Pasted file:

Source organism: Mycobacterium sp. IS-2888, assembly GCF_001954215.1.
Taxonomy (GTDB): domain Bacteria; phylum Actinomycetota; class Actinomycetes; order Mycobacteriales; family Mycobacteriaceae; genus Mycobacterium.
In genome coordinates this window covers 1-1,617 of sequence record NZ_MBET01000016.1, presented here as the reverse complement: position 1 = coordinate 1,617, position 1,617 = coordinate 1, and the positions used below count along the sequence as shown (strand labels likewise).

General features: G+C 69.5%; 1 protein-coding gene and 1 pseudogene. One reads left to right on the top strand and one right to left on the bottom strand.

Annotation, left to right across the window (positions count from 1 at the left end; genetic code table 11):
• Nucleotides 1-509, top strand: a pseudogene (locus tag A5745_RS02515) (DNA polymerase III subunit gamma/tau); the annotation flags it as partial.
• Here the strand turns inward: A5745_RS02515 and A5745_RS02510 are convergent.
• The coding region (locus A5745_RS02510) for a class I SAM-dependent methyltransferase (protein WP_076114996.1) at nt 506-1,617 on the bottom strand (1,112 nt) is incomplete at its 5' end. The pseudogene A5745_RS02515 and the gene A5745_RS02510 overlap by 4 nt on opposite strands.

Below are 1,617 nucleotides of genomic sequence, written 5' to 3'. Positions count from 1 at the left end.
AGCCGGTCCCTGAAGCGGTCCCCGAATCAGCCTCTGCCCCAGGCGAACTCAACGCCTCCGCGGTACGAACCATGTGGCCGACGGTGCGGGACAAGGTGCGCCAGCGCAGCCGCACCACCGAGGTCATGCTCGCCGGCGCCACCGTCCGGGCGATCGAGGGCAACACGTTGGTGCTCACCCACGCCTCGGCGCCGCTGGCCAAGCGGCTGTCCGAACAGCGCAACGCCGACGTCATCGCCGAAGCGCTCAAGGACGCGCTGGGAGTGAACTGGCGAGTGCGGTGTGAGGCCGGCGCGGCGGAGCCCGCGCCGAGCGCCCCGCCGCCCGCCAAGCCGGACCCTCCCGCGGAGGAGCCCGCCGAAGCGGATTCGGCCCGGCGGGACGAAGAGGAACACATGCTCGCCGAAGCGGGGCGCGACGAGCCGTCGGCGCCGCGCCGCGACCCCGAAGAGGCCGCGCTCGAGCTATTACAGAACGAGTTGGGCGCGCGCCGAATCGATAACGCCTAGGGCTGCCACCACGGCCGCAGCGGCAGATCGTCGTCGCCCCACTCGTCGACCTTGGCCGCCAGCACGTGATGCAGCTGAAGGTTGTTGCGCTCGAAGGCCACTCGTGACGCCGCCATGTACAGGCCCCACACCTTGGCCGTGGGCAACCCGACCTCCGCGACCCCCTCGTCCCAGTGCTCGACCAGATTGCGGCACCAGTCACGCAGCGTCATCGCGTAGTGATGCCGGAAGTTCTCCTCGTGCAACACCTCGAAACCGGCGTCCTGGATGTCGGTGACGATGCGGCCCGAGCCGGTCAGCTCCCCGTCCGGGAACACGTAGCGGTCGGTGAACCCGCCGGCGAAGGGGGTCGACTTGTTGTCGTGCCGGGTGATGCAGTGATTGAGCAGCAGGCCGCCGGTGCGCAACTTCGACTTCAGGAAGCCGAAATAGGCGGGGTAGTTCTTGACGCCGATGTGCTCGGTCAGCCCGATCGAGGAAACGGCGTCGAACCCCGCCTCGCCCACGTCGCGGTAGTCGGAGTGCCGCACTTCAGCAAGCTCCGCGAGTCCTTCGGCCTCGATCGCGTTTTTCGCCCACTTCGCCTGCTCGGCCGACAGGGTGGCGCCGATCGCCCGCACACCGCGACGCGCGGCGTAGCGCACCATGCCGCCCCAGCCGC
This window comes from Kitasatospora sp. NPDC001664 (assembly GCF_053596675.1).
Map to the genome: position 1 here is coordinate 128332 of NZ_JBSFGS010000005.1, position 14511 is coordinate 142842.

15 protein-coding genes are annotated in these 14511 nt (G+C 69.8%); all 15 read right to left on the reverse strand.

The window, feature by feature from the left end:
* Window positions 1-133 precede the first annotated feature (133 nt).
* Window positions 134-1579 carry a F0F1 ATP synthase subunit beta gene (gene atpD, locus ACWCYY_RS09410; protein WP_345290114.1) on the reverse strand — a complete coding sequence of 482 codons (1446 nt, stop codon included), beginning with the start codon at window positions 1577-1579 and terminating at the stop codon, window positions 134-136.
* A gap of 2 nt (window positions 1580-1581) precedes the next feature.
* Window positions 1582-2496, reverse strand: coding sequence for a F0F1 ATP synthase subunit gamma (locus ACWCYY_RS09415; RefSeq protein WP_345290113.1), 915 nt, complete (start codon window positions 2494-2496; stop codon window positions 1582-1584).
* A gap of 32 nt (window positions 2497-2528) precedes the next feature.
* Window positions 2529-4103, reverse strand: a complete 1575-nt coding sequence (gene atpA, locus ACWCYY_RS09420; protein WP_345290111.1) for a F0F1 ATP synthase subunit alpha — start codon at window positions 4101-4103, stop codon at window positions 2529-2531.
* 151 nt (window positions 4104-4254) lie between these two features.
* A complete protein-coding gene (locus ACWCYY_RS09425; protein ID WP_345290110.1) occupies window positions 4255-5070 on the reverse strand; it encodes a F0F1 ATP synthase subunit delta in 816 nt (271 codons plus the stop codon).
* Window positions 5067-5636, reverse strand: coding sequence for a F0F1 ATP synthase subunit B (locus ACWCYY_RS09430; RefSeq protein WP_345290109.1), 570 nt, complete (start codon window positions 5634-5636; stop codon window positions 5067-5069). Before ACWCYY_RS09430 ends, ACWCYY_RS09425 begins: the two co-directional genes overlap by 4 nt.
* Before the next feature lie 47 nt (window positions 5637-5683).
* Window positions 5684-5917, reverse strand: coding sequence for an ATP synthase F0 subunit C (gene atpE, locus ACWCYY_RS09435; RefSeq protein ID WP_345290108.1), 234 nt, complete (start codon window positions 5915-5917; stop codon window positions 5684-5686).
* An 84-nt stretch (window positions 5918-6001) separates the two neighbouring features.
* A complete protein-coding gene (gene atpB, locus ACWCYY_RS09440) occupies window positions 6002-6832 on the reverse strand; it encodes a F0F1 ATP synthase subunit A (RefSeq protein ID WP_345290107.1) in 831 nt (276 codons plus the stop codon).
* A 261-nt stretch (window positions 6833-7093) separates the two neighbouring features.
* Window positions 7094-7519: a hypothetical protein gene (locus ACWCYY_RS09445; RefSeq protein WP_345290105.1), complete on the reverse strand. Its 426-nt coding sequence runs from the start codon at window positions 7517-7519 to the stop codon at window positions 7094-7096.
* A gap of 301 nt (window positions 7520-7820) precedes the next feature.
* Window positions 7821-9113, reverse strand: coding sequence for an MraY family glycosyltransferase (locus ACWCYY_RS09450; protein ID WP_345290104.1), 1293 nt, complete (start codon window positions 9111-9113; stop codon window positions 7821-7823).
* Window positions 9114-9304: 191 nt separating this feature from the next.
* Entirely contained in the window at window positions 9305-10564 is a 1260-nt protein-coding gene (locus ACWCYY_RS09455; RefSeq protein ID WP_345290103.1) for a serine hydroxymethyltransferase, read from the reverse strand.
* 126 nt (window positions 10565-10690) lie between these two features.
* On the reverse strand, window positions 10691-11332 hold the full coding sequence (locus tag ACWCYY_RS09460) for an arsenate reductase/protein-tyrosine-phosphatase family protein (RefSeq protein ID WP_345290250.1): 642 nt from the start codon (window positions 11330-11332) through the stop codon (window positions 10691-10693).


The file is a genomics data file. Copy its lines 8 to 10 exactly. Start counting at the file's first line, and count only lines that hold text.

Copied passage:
• The coding region (locus A5745_RS02510) for a class I SAM-dependent methyltransferase (protein WP_076114996.1) at nt 506-1,617 on the bottom strand (1,112 nt) is incomplete at its 5' end. The pseudogene A5745_RS02515 and the gene A5745_RS02510 overlap by 4 nt on opposite strands.

Below are 1,617 nucleotides of genomic sequence, written 5' to 3'. Positions count from 1 at the left end.
AGCCGGTCCCTGAAGCGGTCCCCGAATCAGCCTCTGCCCCAGGCGAACTCAACGCCTCCGCGGTACGAACCATGTGGCCGACGGTGCGGGACAAGGTGCGCCAGCGCAGCCGCACCACCGAGGTCATGCTCGCCGGCGCCACCGTCCGGGCGATCGAGGGCAACACGTTGGTGCTCACCCACGCCTCGGCGCCGCTGGCCAAGCGGCTGTCCGAACAGCGCAACGCCGACGTCATCGCCGAAGCGCTCAAGGACGCGCTGGGAGTGAACTGGCGAGTGCGGTGTGAGGCCGGCGCGGCGGAGCCCGCGCCGAGCGCCCCGCCGCCCGCCAAGCCGGACCCTCCCGCGGAGGAGCCCGCCGAAGCGGATTCGGCCCGGCGGGACGAAGAGGAACACATGCTCGCCGAAGCGGGGCGCGACGAGCCGTCGGCGCCGCGCCGCGACCCCGAAGAGGCCGCGCTCGAGCTATTACAGAACGAGTTGGGCGCGCGCCGAATCGATAACGCCTAGGGCTGCCACCACGGCCGCAGCGGCAGATCGTCGTCGCCCCACTCGTCGACCTTGGCCGCCAGCACGTGATGCAGCTGAAGGTTGTTGCGCTCGAAGGCCACTCGTGACGCCGCCATGTACAGGCCCCACACCTTGGCCGTGGGCAACCCGACCTCCGCGACCCCCTCGTCCCAGTGCTCGACCAGATTGCGGCACCAGTCACGCAGCGTCATCGCGTAGTGATGCCGGAAGTTCTCCTCGTGCAACACCTCGAAACCGGCGTCCTGGATGTCGGTGACGATGCGGCCCGAGCCGGTCAGCTCCCCGTCCGGGAACACGTAGCGGTCGGTGAACCCGCCGGCGAAGGGGGTCGACTTGTTGTCGTGCCGGGTGATGCAGTGATTGAGCAGCAGGCCGCCGGTGCGCAACTTCGACTTCAGGAAGCCGAAATAGGCGGGGTAGTTCTTGACGCCGATGTGCTCGGTCAGCCCGATCGAGGAAACGGCGTCGAACCCCGCCTCGCCCACGTCGCGGTAGTCGGAGTGCCGCACTTCAGCAAGCTCCGCGAGTCCTTCGGCCTCGATCGCGTTTTTCGCCCACTTCGCCTGCTCGGCCGACAGGGTGGCGCCGATCGCCCGCACACCGCGACGCGCGGCGTAGCGCACCATGCCGCCCCAGCCGC